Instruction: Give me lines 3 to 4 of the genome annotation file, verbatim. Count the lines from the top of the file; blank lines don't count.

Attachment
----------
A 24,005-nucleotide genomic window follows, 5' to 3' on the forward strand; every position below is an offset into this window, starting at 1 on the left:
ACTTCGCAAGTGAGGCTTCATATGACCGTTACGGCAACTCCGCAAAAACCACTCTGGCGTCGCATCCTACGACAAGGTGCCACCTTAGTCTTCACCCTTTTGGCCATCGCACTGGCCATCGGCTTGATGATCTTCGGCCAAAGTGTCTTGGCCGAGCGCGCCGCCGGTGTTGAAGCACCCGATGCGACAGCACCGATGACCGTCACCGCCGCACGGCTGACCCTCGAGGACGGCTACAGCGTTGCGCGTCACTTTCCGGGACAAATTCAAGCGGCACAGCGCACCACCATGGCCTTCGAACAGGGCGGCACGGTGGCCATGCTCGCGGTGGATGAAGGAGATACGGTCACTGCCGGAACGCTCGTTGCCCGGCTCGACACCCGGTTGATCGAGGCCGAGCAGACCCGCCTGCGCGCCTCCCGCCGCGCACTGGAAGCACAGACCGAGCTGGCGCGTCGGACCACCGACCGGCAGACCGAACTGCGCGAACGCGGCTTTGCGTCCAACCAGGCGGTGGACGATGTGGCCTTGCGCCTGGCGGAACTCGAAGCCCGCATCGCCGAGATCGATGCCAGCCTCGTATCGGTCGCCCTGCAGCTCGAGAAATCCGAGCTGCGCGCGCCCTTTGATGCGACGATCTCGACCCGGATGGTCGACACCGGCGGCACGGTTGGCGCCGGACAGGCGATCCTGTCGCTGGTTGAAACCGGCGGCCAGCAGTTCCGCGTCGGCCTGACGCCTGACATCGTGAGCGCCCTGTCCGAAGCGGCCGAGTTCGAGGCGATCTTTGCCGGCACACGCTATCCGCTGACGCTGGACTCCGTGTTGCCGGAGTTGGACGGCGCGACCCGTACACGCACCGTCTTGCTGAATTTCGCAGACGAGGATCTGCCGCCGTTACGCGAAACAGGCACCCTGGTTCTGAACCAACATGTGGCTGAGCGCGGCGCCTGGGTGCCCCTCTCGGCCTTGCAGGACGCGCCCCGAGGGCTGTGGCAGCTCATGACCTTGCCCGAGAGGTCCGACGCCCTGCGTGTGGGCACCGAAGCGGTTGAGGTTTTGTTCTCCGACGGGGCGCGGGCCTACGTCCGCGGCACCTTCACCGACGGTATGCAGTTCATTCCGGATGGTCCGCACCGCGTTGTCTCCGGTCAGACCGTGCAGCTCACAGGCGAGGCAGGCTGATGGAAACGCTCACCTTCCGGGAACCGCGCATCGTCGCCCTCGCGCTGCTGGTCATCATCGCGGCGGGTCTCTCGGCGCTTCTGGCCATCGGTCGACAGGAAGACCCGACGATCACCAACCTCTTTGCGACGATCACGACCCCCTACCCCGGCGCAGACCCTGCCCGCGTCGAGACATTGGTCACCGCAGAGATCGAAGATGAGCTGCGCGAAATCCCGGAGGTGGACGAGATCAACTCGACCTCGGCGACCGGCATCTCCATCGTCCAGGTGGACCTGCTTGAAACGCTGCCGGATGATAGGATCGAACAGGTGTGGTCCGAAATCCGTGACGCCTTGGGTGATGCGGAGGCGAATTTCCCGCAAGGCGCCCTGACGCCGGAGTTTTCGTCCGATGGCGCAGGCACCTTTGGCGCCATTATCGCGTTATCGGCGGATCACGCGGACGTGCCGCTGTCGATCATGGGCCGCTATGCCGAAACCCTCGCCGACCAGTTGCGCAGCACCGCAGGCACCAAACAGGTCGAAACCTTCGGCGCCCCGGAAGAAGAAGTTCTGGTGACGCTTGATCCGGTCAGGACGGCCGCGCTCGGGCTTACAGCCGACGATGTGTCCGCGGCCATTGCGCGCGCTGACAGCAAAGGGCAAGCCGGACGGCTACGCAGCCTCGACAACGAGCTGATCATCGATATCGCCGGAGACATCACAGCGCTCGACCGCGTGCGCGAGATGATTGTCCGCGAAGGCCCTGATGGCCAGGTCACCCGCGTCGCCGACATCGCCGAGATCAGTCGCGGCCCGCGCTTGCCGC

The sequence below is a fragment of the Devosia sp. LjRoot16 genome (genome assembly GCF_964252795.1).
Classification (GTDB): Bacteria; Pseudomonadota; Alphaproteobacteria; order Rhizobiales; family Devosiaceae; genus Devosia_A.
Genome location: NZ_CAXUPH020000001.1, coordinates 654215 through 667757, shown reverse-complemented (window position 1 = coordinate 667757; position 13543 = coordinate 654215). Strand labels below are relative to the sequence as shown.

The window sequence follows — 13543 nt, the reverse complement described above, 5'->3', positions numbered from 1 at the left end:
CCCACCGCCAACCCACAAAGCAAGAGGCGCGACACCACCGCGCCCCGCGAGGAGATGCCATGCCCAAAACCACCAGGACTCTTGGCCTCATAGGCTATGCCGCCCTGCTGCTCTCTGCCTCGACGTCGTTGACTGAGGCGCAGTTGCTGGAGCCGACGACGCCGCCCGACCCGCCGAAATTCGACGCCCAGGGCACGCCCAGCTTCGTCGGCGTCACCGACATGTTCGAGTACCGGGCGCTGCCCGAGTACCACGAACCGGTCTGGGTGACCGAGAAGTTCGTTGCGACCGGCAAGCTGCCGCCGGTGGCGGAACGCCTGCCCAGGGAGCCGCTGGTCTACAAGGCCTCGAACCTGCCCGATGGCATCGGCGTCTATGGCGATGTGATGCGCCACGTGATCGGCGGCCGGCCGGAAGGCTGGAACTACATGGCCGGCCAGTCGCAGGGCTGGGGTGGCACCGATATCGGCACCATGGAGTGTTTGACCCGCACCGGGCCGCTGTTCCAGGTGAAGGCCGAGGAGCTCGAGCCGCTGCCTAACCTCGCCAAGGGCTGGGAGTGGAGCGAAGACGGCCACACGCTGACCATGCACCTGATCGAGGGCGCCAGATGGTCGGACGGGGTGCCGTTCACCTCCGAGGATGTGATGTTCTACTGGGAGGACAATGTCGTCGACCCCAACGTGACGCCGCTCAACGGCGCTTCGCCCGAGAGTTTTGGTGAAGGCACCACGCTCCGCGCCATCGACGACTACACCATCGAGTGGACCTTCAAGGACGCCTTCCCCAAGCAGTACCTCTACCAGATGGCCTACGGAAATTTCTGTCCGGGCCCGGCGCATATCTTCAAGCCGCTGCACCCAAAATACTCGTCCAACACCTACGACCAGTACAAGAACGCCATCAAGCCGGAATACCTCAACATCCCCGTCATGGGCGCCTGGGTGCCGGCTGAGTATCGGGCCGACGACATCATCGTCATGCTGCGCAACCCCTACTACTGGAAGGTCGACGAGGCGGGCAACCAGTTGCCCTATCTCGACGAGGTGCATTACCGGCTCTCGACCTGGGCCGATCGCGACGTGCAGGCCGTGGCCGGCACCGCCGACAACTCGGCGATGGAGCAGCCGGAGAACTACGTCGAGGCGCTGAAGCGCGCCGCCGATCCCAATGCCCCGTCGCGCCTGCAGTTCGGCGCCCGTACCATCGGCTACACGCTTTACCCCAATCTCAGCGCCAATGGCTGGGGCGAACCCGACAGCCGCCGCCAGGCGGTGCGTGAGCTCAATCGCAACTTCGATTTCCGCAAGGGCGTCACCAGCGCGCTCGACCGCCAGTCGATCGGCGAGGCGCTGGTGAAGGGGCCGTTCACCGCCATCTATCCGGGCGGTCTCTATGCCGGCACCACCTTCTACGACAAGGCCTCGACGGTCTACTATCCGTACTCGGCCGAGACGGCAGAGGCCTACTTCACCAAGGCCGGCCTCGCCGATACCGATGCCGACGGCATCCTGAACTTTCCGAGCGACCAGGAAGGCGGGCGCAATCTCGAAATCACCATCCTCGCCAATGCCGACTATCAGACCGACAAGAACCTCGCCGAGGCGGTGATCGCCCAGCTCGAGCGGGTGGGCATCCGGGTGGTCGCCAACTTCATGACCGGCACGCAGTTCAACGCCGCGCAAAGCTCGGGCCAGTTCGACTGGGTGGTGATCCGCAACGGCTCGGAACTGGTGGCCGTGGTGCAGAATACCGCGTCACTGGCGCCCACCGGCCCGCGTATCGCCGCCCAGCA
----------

The sequence below is a fragment of the Devosia sp. LjRoot16 genome (genome assembly GCF_964252795.1).
Classification (GTDB): Bacteria; Pseudomonadota; Alphaproteobacteria; order Rhizobiales; family Devosiaceae; genus Devosia_A.